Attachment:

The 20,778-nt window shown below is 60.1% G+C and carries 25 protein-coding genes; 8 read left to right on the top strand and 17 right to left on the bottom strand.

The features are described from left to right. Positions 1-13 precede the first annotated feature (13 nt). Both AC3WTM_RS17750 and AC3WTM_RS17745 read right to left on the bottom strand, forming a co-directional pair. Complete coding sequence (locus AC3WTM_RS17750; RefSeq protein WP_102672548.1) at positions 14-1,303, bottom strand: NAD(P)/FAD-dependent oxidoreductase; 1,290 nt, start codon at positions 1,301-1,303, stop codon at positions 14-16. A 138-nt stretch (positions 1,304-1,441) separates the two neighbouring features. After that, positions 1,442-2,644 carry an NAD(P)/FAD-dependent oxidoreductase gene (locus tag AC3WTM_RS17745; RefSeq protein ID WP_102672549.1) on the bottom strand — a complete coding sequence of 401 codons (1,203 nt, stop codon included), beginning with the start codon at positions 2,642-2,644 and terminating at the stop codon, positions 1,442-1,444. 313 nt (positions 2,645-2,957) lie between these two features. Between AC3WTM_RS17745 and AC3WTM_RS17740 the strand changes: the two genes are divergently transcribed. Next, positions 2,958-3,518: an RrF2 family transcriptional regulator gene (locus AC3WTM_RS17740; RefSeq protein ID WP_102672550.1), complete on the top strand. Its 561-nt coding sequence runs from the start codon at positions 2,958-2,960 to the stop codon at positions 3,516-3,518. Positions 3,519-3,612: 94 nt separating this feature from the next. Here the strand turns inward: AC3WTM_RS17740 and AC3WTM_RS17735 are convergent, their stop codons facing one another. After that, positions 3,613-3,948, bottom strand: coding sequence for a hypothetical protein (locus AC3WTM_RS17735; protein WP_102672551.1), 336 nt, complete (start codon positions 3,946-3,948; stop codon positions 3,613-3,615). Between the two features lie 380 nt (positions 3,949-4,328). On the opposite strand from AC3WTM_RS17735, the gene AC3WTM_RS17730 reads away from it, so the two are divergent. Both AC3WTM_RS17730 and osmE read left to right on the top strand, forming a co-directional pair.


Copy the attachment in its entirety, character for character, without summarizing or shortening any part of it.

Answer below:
The 20,778-nt window shown below is 60.1% G+C and carries 25 protein-coding genes; 8 read left to right on the top strand and 17 right to left on the bottom strand.

The features are described from left to right. Positions 1-13 precede the first annotated feature (13 nt). Both AC3WTM_RS17750 and AC3WTM_RS17745 read right to left on the bottom strand, forming a co-directional pair. Complete coding sequence (locus AC3WTM_RS17750; RefSeq protein WP_102672548.1) at positions 14-1,303, bottom strand: NAD(P)/FAD-dependent oxidoreductase; 1,290 nt, start codon at positions 1,301-1,303, stop codon at positions 14-16. A 138-nt stretch (positions 1,304-1,441) separates the two neighbouring features. After that, positions 1,442-2,644 carry an NAD(P)/FAD-dependent oxidoreductase gene (locus tag AC3WTM_RS17745; RefSeq protein ID WP_102672549.1) on the bottom strand — a complete coding sequence of 401 codons (1,203 nt, stop codon included), beginning with the start codon at positions 2,642-2,644 and terminating at the stop codon, positions 1,442-1,444. 313 nt (positions 2,645-2,957) lie between these two features. Between AC3WTM_RS17745 and AC3WTM_RS17740 the strand changes: the two genes are divergently transcribed. Next, positions 2,958-3,518: an RrF2 family transcriptional regulator gene (locus AC3WTM_RS17740; RefSeq protein ID WP_102672550.1), complete on the top strand. Its 561-nt coding sequence runs from the start codon at positions 2,958-2,960 to the stop codon at positions 3,516-3,518. Positions 3,519-3,612: 94 nt separating this feature from the next. Here the strand turns inward: AC3WTM_RS17740 and AC3WTM_RS17735 are convergent, their stop codons facing one another. After that, positions 3,613-3,948, bottom strand: coding sequence for a hypothetical protein (locus AC3WTM_RS17735; protein WP_102672551.1), 336 nt, complete (start codon positions 3,946-3,948; stop codon positions 3,613-3,615). Between the two features lie 380 nt (positions 3,949-4,328). On the opposite strand from AC3WTM_RS17735, the gene AC3WTM_RS17730 reads away from it, so the two are divergent. Both AC3WTM_RS17730 and osmE read left to right on the top strand, forming a co-directional pair.